The experimental model described was developed and performed in accordance with the guidelines of the Institutional Animal Care and Use Committee of the Mayo Clinic (Rochester, MN). Experimental chronic foreign body osteomyelitis was established in 2.5- to 3.5-kg male New Zealand White rabbits (Fig. (Fig.1).1). The rabbits' lower legs were shaved with an electric clipper, and the skin was disinfected with povidone-iodine, USP, 10% topical solution (prep solution; Novaplus, Novation, Inc., Irving, TX). Surgical anesthesia was induced with ketamine (60 mg/kg) (Ketasat, Fort Dodge, IA), xylazine (6 mg/kg) (Vettek, Phoenix Scientific Inc., St. Joseph, MO), and acepromazine (1 mg/kg) (Boehringer Ingelheim, St. Joseph, MO) administered intramuscularly. The proximal third of the left tibia was surgically exposed, and a 3-mm hole was bored through the cortical bone. One hundred microliters of a bacterial suspension containing 105 CFU/ml of S. epidermidis was injected into the intramedullary cavity. A 10-mm (length) by 3-mm (outside diameter) stainless steel electrode was fit into the medullary cavity. The electrode was attached to an insulated power cable that exited the bone via the bone defect. This electrode functioned as the cathode. The bone defect was sealed with viscous bone cement (Simplex P; Stryker, Inc., Mahwah, NJ) that polymerized into a solid plug. The anode was an uninsulated 0.5-mm (outside diameter) by 25-mm (length) stainless steel wire surgically wrapped around the tibia and connected to an insulated power cable. The power cables terminated with an insulated power connector. The power cables were subcutaneously tunneled to the midscapular region and externalized and all the wounds closed.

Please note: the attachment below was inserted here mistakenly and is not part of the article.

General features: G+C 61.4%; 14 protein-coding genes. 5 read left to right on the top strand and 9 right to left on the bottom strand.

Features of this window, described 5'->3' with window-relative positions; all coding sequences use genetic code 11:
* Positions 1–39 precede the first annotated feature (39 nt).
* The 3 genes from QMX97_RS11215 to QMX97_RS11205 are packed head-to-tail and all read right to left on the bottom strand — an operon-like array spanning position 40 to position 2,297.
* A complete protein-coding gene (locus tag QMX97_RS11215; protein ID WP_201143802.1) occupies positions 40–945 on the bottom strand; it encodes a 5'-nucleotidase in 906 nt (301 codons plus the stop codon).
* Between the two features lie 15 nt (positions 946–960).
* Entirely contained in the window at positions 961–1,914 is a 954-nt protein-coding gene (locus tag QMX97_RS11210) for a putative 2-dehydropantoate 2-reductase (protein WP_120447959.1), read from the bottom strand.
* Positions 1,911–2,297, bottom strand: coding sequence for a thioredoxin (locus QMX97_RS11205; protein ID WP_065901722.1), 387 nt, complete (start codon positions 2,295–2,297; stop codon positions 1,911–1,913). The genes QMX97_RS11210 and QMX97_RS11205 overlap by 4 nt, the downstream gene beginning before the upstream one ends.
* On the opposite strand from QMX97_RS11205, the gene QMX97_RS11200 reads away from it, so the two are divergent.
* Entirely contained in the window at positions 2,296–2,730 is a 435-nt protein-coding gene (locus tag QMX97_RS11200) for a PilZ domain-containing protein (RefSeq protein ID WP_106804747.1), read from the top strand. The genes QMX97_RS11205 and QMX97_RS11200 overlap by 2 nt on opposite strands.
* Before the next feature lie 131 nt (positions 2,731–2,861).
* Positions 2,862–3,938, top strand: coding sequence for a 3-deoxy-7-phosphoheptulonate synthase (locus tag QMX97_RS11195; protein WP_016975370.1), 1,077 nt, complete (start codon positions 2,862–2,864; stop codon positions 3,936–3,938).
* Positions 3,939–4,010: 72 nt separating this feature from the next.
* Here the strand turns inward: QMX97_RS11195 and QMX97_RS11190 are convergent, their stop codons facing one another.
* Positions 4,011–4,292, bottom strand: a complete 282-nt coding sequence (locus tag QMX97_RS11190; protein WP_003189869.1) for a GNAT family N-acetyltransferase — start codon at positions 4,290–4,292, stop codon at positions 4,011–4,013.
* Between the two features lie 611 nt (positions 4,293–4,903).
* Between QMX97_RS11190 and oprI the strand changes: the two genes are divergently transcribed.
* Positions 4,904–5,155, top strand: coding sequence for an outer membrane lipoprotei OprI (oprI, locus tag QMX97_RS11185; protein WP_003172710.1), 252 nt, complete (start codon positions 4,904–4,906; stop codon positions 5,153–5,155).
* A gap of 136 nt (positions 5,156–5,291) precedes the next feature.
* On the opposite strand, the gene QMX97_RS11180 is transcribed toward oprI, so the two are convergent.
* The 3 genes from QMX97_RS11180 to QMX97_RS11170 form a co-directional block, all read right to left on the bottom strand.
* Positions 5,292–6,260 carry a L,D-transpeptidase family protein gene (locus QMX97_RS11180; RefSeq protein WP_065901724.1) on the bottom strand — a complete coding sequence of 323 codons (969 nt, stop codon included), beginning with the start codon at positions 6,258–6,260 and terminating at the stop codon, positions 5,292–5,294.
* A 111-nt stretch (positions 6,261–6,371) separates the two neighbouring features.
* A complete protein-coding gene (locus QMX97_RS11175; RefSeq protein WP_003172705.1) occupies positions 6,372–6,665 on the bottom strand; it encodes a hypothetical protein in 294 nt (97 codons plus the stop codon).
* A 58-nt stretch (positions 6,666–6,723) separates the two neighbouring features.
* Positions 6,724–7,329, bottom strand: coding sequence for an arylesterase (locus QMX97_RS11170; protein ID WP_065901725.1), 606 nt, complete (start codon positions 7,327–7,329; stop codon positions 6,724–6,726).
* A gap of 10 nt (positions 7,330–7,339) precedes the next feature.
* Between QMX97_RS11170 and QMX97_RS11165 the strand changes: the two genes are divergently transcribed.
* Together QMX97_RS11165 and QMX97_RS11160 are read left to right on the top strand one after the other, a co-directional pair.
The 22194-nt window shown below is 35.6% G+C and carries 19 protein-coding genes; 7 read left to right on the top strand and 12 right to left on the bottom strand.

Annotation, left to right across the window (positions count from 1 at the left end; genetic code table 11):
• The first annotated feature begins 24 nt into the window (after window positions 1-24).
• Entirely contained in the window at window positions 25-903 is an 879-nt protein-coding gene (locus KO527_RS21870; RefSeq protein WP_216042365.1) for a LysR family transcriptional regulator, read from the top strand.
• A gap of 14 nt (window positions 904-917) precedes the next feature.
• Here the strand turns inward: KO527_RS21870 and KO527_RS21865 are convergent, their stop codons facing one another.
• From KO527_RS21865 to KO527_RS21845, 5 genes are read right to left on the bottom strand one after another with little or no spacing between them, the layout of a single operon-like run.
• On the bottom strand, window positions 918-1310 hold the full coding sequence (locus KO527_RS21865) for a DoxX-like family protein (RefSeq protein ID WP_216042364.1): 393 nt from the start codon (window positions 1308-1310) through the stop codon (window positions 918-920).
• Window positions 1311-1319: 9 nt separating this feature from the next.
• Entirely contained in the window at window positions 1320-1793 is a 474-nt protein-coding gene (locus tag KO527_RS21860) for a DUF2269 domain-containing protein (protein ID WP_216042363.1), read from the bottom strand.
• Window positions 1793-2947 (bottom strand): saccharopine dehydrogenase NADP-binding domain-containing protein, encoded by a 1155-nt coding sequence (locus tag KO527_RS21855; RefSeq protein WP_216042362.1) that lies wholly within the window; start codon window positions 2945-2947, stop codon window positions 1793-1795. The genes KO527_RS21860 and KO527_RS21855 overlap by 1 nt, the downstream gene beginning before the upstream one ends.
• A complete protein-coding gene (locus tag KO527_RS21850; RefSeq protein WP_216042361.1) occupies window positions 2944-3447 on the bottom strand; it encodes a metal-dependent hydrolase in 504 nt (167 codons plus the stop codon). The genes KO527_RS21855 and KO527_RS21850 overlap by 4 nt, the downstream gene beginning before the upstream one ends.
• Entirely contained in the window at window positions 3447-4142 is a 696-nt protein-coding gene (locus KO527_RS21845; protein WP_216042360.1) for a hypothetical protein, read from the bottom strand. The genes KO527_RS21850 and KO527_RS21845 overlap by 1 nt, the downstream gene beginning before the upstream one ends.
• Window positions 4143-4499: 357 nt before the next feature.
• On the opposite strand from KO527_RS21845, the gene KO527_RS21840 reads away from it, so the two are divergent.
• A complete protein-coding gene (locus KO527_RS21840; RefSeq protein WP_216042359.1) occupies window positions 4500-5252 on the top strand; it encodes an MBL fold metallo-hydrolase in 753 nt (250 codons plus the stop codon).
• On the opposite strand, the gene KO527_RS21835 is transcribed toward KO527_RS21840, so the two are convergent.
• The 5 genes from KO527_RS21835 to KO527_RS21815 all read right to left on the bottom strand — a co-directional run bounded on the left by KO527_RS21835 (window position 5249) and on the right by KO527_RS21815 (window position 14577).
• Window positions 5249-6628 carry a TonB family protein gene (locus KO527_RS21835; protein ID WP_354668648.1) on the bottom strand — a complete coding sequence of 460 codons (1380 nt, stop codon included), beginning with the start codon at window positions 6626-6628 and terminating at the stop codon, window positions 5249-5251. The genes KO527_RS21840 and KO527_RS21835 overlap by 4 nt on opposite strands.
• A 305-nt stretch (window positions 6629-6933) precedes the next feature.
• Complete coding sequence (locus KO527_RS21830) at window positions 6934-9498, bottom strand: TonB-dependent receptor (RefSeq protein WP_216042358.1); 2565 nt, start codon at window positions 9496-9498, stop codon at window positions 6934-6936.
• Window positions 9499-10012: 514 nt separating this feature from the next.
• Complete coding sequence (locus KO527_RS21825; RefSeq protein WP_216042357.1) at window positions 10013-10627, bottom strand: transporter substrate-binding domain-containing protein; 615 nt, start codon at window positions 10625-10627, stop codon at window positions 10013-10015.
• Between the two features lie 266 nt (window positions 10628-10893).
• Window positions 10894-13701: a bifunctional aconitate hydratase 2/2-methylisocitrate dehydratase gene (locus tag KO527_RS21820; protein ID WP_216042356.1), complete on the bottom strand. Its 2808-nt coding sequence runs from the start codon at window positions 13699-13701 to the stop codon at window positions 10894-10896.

After four weeks, the electrodes were attached to an external power source/current regulator (battery and electronic circuitry for regulation of the electrical circuit delivered to the electrodes) to continuously deliver 200 microamperes of direct current between the electrodes. The current generators used were designed and fabricated by Mayo Division of Engineering. The electrical-current generator was powered by two 3-V lithium batteries. The electronics in the battery pack sensed impedance in vivo and adjusted voltage output to maintain the current between the electrodes at 200 microamperes. By design, the electronics were self-limited to deliver 200 ± 10 microamperes. On a daily basis, delivery of the correct amount of electric current was verified using an ammeter. The system was implanted in all animals regardless of whether or not current was delivered. Prior to initiation of therapy, the correct placement of the wires was radiographically confirmed.